Although some of the speakers at the joint session on Tuesday referred to allegations of irregularities which had appeared in the news, there didn't appear to be any effort at all to determine the facts before certifying Gregoire as the winner of the election.

So, now I'm more concerned about whether the case is in the appropriate court. Perhaps it was correct to file the lawsuit in Chelan County Superior Court before the certificate of election was issued, but I believe the supreme court's original jurisdiction in quo warranto proceedings involving state officers means the case now belongs in the supreme court. (Probably, now that I have thought about the writ of mandamus which would have been needed to get the legislature to decide the contested election, it belonged in the supreme court from the very beginning, but that's water over the dam.)

January 18, 2005 3:11 PM  
Blogger Micajah said...

As a follow-up, since I don't think I covered the main point you raised: I believe the constitution requires the legislature to do more than decide the contested election as a purely political question.

They have to decide it "in such manner as shall be determined by law."

If you consider the three situations that can occur and then look at Article III, you see:

(1) The election returns show a winner, and when the speaker of the house declares those returns at the joint session no one says anything about contesting the election -- then the speaker of the house and the president of the senate issue the certificate to the winner who was chosen by the voters.

(2) The election returns show that two or more candidates tied for the highest vote total, so the election didn't determine a winner -- then the constitution authorizes the legislature to choose the next governor as a purely political matter by a majority vote of both houses in joint session. In this situation, the voters have not made a choice among the candidates -- it's a tie. So, rather than try another election to break the tie, the legislature decides who will be the next governor as a political question, not a legal question.

(3) The election returns indicate that one candidate won, but during or before the joint session the issue of the contested election is raised in the legislature before the certificate of election is issued -- the legislature must now decide the contested election "in such manner as shall be determined by law" before issuing the certificate of election.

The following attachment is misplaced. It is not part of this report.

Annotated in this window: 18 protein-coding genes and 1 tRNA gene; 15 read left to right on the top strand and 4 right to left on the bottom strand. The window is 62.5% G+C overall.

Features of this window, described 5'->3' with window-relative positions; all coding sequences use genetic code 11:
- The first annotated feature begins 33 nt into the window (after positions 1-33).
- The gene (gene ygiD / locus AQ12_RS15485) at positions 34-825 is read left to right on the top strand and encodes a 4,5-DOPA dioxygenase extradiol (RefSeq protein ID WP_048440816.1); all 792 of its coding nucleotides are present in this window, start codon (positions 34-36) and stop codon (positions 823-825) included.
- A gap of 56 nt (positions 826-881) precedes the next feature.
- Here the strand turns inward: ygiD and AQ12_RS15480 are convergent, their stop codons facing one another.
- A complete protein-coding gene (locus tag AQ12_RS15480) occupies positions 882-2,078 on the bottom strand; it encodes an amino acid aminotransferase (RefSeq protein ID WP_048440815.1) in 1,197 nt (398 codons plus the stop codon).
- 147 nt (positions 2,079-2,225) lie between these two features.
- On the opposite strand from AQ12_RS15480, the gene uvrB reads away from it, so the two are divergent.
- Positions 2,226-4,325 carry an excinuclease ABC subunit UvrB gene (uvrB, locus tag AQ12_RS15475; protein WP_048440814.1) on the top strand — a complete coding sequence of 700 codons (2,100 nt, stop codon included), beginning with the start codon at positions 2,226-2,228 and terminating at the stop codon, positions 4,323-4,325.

In this third situation, it isn't a purely political question. The voters have apparently chosen who will be the next governor, and the legislators aren't authorized to substitute their political preferences for the choice of the voters. However, the contested election means that the apparent choice of the voters isn't necessarily the legitimate, actual choice of the voters -- so the legislature must decide who was actually elected by the voters if they can.

Until the legislature decides the contested election, the previously elected governor remains the governor "until his successor is elected and qualified."

The idea that the decision would be made according to law means they would need to look at what their predecessors already put on the books, and perhaps enact new laws to prescribe the procedure and standards to be followed if they find that their predecessors botched it by doing nothing to implement this part of the constitution.

But whatever they do, it surely must be more than what they did on January 11. If that round of speeches was enough to satisfy the constitution, then we may as well burn the constitution and start over again.

January 18, 2005 3:34 PM